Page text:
Declaration of Independence

We hold these truths to be self-evident, that all men are created equal, that they are endowed by their Creator with certain unalienable Rights, that among these are Life, Liberty and the pursuit of Happiness. - That to secure these rights, Governments are instituted among Men, deriving their just powers from the consent of the governed.

Friday, September 28, 2018

Ministering to Our Spouse

            Families, communities, and nations are strengthened when individual husbands and wives minister to their spouse. The term ministering means to be there with them in every way – physically, spiritually, emotionally, and mentally – to strengthen and to help them.

            The semi-annual conference for the Anchorage Alaska Stake was held last weekend. The visiting authority from the headquarters of The Church of Jesus Christ of Latter-day Saints was Elder David L. Wright of the Seventy. Numerous speakers presented thoughts and gave good counsel. The remarks of our Stake President Boyd Esplin on Saturday evening were described as “inspiring” by several other speakers during the Sunday session. The counsel is well worth sharing as well as following.

            President Esplin reminded his listeners about the new emphasis on ministering in the Church of Jesus Christ. He then said, “The most important ministering that we can do is to our spouse.” He then presented four different ways that we can minister to our spouse, which I will paraphrase.

1. Spend quality time with together. This should be regular time set aside where husband and wife can be together alone. It is important, but it does not need to be expensive. Suggestions include going for a walk, working on a project together, going moose hunting (His wife went moose hunting with him for the first time this year!), going to the temple, and other such suggestions.

2. Pray together. This activity unites the couple and focuses their attention together. Divorce attorneys never see couples that pray together.

3. Study the gospel of Jesus Christ together. Suggestions include studying the scriptures, reading the Ensign, watching Church videos, reading Saints, the new history book for The Church of Jesus Christ of Latter-day Saints, and other such activities.

4. Love your spouse where he/she is at right now. Unconditionally accept and love them at the present place they are at in life. Suggestions include service, paying attention to their needs, listening when they speak, praise, forgive, and express love often.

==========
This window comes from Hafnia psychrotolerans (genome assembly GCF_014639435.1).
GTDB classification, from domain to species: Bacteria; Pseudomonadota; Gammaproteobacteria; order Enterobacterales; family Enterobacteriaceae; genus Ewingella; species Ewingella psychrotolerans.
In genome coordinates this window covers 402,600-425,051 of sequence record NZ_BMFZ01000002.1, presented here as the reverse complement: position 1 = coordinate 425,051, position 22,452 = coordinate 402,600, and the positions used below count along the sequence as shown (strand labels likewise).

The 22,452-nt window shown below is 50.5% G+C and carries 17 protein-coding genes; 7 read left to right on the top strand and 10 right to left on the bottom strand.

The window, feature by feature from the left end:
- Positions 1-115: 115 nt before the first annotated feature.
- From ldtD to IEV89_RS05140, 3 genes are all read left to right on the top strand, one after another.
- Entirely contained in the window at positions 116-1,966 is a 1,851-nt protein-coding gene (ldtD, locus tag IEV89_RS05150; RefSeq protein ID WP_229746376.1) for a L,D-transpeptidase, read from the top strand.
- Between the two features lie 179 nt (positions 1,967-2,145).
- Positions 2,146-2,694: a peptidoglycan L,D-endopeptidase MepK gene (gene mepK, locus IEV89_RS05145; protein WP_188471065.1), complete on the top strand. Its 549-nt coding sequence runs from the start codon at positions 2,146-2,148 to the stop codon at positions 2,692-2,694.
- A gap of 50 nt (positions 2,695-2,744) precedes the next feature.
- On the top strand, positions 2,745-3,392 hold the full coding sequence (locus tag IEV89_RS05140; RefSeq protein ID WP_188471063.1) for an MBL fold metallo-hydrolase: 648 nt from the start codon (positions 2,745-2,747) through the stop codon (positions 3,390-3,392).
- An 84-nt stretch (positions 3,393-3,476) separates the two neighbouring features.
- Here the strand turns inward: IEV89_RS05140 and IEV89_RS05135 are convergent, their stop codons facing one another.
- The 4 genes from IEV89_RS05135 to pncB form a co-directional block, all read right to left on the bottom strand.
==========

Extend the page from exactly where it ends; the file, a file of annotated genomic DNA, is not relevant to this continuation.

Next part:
President Esplin’s counsel to spend quality time together, pray together, study the gospel of Jesus Christ together, and to love each other is excellent counsel, even “inspiring.” In the Sunday session President Sean Debenham shared how pulling together through the adversities of life with his wife has strengthened his marriage. He was the first speaker to call President Esplin’s counsel “inspiring.”

            Elder Wright added some other thoughts during the Sunday session. He quoted the topic of a talk that Clayton Christenson gave to a group of business leaders: “How Will You Measure Your Life?” He then directed his remarks to the young married men and women in the audience, but his counsel is good for everyone. He reminded his listeners that when we fall in love, we want to be with the one we love more than anyone else for time and eternity and we want to have a family. Then life happens, and the world pulls and tugs at the marriage and the family. Sometimes, the pulling and tugging pulls the marriage and family apart. He counseled us to treat our marriages as sacred and holy and said that we can do that by following the “inspired” counsel of President Esplin.

            I am grateful to live in a time when gospel of Jesus Christ has been restored to the earth. I am grateful for righteous priesthood holders use priesthood power to bless the lives of others. I am grateful to know that Jesus Christ is directing His work upon the earth through His prophets and apostles.  I know that we can strengthen our individual families, communities, and nations when we strengthen our marriages by ministering to our own spouse.

No comments:

Post a Comment